X is for X-men

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Illustration by H. J. Ford in Andrew Lang's Yellow Fairy Book, 1894.

Illustration by H. J. Ford in Andrew Lang’s Yellow Fairy Book, 1894.

 

 

Before there was Stan Lee, there were X-men, mutant heroes. Storytellers call them “magical friends” for, with their mutant capabilities and unnatural powers, they befriend the hero in his quest. When I tell “The Fool of the World and the Flying Ship,” I call the seven heroes Hearsalot, Runsalot, Shootsalot, Eatsalot, and—by the time the last three arrive, kids are joining in: “Drinksalot!” “Strawsalot!” “Sticksalot!”

Without them, the Fool of the World could never have brought back the water of life from the well at the world’s end or foiled the Tsar’s tricks or married the Tsarevna!

Hooray for X-men!

Your quest for mutant heroes ends here: a picture book, a Classic Russian Collection, and a beloved Andrew Lang:

Ransome, Arthur, The Fool of the World and the Flying Ship, illustrated by Uri Schulevitz. Farrar, Straus and Giroux, 1968.

Ransome, Arthur, Old Peter’s Russian Tales. Mellon Press, 2008.

Lang, Andrew, The Yellow Fairy Book, illustrated by H. J. Ford. Reprinted by Flying Chipmunk Publishing, 2009. (Also available for Kindle and on the Gutenberg Project.)

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6 responses

  1. I tend to look at the Fool and the Flying Ship as being the traditional version of the X-Men. It’s interesting in seeing parallels between these two stories!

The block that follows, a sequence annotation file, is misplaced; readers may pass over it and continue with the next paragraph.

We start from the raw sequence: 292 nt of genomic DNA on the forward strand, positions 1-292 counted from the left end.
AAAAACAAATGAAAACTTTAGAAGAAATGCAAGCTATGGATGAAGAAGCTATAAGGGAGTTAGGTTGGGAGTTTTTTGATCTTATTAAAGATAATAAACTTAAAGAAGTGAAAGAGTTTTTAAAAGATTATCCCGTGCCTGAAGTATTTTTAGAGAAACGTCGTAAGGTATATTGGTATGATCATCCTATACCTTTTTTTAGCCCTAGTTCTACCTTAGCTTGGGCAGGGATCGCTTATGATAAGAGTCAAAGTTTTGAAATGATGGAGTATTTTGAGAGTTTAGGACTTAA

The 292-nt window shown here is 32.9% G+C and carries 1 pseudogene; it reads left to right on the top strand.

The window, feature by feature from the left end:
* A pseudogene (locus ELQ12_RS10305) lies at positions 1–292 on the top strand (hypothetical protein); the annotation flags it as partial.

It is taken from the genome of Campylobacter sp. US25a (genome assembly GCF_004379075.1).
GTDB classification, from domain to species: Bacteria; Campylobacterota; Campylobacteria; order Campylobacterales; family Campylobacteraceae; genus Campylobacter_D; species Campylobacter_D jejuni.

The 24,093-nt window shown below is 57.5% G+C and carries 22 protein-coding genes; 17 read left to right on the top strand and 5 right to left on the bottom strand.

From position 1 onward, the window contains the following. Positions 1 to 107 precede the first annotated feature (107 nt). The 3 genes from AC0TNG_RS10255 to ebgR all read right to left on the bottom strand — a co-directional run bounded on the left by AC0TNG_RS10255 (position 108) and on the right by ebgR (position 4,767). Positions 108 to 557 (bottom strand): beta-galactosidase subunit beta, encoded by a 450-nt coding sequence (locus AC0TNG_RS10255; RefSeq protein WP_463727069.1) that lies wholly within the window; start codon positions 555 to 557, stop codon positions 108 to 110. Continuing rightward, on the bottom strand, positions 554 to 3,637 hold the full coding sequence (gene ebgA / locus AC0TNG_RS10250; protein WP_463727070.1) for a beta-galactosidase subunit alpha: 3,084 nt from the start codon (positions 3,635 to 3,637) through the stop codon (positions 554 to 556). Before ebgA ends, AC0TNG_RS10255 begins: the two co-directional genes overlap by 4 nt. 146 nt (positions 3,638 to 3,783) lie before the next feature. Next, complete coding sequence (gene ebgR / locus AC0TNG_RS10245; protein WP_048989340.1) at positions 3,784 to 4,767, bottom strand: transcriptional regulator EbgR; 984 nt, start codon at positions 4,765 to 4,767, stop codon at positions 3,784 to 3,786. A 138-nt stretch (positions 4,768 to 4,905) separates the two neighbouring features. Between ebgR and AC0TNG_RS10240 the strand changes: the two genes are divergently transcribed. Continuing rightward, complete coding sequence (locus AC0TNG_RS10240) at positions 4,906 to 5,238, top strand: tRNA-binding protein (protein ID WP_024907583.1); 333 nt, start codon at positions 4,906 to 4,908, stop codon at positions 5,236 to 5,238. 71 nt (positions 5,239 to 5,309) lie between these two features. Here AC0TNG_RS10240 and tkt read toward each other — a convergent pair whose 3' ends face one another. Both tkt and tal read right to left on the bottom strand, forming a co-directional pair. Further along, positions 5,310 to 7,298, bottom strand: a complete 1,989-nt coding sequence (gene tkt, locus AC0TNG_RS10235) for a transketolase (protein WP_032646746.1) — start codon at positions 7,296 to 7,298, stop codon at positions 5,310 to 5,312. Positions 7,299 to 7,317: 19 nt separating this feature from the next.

• I only recently considered the connection, rabbitearsblog, but it fell right into place immediately! And “X” coming up on the April A to Z blogging challenge provided an opportunity to explore it at least a hundred words’ worth! Enjoyed my first visit to your blog, too!

  2. Thanks for adding some other examples, Nick! With my self-imposed hundred word limit, I was hoping for an additional paragraph or two.

  3. Looked at in that way, a lot of traditional stories have such characters. Characters from sources as wide-ranging as The Five Chinese Brothers and the stories of the great Irish heroes have characters with unusual “super powers”. For instance, the Irish Fianna had to display superhuman strength, speed and agility, along with a good memory for poetry. Tom Thumb and others were supernaturally small, inspiring superheroes such as Ant Man. The intelligent and erudite Beast from the X-Men was probably patterned after the one from Beauty and the Beast.
    This letter of the A to Z challenge was a surprising choice, but a good one.